Posts Tagged ‘Jesuit Father Walter Ciszek’
Born in Pennsylvania to Polish immigrants in 1904, Jesuit Father Walter Ciszek’s life as a priest was anything but ordinary. And now this remarkable Jesuit is one step closer to canonization as the Vatican Congregation for the Causes of Saints has agreed to review and examine his life.
Originally assigned to Poland in the late 1930s, Father Ciszek fled to Russia when the Soviet Army invaded Eastern Poland during World War II. Hoping to serve exiles as a priest in disguise, Father Ciszek entered the Soviet Union under an assumed name.
In 1941, Father Ciszek was arrested by the Soviet Secret Police, who claimed he was a Vatican spy. He spent 23 years as a prisoner in the Soviet Union, including 15 years of hard labor in Siberia and five years of solitary confinement. According to Jesuit Father James Martin, Father Ciszek performed many ministries, even under the harshest of circumstances: “During the time, he secretly served as priest to his fellow prisoners, risking his life to offer counseling, hear confessions, and–most perilously—celebrating Mass.”
Father Ciszek himself described the brutal conditions, “We said Mass in drafty storage shacks, or huddled in mud and slush in the corner of a building site foundation of an underground. . . . Yet in these primitive conditions, the Mass brought you closer to God than anyone might conceivably imagine.”
By 1947, both Father Ciszek’s family and the Society of Jesus presumed he was dead; the Society even sent out a death notice. Eight long years later – in 1955 – Father Ciszek was finally allowed to write his first letter to his family, although his joyful reunion would have wait until 1963 when Father was finally returned to the United States after a complicated diplomatic prisoner exchange.
Fr. Ciszek’s cause will now undergo an examination by nine theologians to determine if he exhibited in his life the theological virtues of faith, hope and charity, and the cardinal virtues of prudence, justice, fortitude and temperance to a heroic degree. If the theologians agree that his virtue was indeed heroic, the Cause will be passed on to the Bishops and Cardinals, who are members of the Congregation for the Causes of Saints, for their study. If their judgment is favorable, the results will be sent to the Holy Father for his consideration. If the Holy Father gives his approval, Fr. Ciszek will be declared a Servant of God or “Venerable.”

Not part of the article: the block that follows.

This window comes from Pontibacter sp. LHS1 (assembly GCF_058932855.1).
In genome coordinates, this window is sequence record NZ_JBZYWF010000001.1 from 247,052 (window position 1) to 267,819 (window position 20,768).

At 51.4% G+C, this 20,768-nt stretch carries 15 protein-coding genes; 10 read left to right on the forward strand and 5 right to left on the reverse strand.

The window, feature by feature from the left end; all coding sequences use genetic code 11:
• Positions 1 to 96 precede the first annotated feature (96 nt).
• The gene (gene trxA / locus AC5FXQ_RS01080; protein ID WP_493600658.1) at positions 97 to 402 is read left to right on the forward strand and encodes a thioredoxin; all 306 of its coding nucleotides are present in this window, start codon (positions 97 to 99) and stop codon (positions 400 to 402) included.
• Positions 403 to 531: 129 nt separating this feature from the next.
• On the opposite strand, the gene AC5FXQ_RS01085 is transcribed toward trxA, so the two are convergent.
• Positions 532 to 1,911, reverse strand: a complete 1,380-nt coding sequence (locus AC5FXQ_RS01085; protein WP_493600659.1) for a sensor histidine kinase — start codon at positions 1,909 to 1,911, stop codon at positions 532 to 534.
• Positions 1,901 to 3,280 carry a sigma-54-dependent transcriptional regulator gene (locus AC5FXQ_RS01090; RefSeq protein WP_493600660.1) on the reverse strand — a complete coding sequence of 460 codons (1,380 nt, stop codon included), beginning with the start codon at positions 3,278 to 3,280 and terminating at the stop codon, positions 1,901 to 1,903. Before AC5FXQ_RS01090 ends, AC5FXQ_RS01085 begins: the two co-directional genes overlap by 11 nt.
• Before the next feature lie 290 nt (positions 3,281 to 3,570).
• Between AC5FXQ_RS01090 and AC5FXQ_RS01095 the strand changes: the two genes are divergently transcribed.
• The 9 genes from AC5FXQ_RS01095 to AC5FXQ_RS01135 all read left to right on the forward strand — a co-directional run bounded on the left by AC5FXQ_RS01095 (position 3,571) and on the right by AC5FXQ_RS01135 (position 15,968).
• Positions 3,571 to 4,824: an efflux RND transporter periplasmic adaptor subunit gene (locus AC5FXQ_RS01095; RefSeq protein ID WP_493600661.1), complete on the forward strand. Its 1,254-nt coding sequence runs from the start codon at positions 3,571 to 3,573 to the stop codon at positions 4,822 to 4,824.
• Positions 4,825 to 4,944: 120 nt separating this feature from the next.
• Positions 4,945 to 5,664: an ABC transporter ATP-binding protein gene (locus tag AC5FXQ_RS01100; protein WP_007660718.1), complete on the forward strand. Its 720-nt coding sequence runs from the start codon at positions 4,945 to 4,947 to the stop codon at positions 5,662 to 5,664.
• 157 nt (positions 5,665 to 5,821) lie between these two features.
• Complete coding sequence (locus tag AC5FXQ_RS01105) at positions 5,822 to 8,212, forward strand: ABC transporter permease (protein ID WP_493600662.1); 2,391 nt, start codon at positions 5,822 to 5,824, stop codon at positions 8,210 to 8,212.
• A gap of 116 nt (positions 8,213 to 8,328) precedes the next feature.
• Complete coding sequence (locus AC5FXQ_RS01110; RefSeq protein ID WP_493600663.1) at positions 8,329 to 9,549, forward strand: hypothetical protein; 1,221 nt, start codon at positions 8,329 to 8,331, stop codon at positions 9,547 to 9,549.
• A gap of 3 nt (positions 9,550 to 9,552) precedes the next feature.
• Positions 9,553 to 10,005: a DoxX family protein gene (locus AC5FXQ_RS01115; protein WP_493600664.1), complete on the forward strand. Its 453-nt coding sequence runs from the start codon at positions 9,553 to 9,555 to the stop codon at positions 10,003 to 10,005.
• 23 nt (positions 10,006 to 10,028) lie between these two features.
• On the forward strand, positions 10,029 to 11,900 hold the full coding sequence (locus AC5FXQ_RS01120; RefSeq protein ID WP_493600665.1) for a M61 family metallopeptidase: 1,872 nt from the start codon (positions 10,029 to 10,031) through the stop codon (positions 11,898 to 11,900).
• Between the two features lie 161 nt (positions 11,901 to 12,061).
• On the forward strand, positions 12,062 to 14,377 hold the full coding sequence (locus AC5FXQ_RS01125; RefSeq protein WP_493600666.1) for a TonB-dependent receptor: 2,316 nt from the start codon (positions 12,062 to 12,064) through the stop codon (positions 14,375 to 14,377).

While the candidate for canonization who is declared venerable has no feast day, the faithful are encouraged to pray for his intercession. If it is proven that a miraculous cure has been granted in response to those prayers, the “Venerable” will be declared “Blessed.” Finally, if an additional miracle through the intercession of the Blessed is verified, the Church will formally declare Father Ciszek a saint.
Materials and documentation bolstering Father Ciszek’s cause include testimony from 45 witnesses, Father Ciszek’s published and unpublished works, and transcription of hundreds of his handwritten documents.
The 27th annual Jesuit Father Walter J. Ciszek Day Mass was concelebrated in October at St. Casimir Roman Catholic Church by nine priests, including three Byzantine Catholic Rite clerics.
For the first time in St. Casimir’s during the annual Mass, a Panachida service – a service to remember the deceased in Eastern Catholic and Orthodox churches – was conducted at the conclusion of Mass, for Fr. Ciszek, a Shenandoah native whose cause for canonization is under investigation in the Catholic Church. Father Ciszek, baptized a Roman Catholic, served his priesthood in the Byzantine Rite.
The Panachida service was celebrated by the Jesuit Father Thomas Sable, co-postulator for the cause of canonization of Father Ciszek; Monsignor Nicholas I. Pukak, pastor of St. Mary Ruthenian Byzantine Catholic Church, Freeland, the oldest Ruthenian Byzantine church in America; and Monsignor John S. Mraz, guest homilist and pastor of St. Ann Roman Catholic Church, Emmaus, and the director of the Allentown Diocese Office of Ecumenism and Interreligious Dialogue.
During his homily, Mraz said that he was honored to be the homilist, not for being an expert on Father Ciszek, but for his devotion to him and the cause for canonization.
“While I was in the seminary in the early 1970s, I learned about the heroic virtue and the saintly life of a native of Shenandoah, Father Walter Ciszek, who suffered for decades in the Stalinist gulags in Soviet Russia, and the strange spy swap that returned him to his family in Pennsylvania and the Society of Jesus,” he said.
“Once Father Walter was able to surrender his life to his vocation and his future in Christ, his stubbornness became determination in the face of the communist oppression,” said Mraz. “His pride became courage in the midst of religious oppression. His self-sufficiency became reliance upon Christ’s grace and the decades-long isolation from family, friends and the religious community.”
Father Ciszek was born Nov. 4, 1904, in Shenandoah and was a parishioner of St. Casimir’s, where he was baptized and attended the parochial school. He was ordained in 1937 as the first American Jesuit in the Byzantine Catholic Rite. He secretly entered the Soviet Union in 1939 as a missionary priest and was arrested in 1941 as a Vatican spy. After 23 years as a prisoner in the Soviet Union, he was released and returned to the United States. He died Dec. 8, 1984. His cause for canonization began in the Ruthenian Byzantine Catholic Eparchy of Passaic and was later transferred to the Roman Catholic Diocese of Allentown. His cause is currently being reviewed at the Vatican.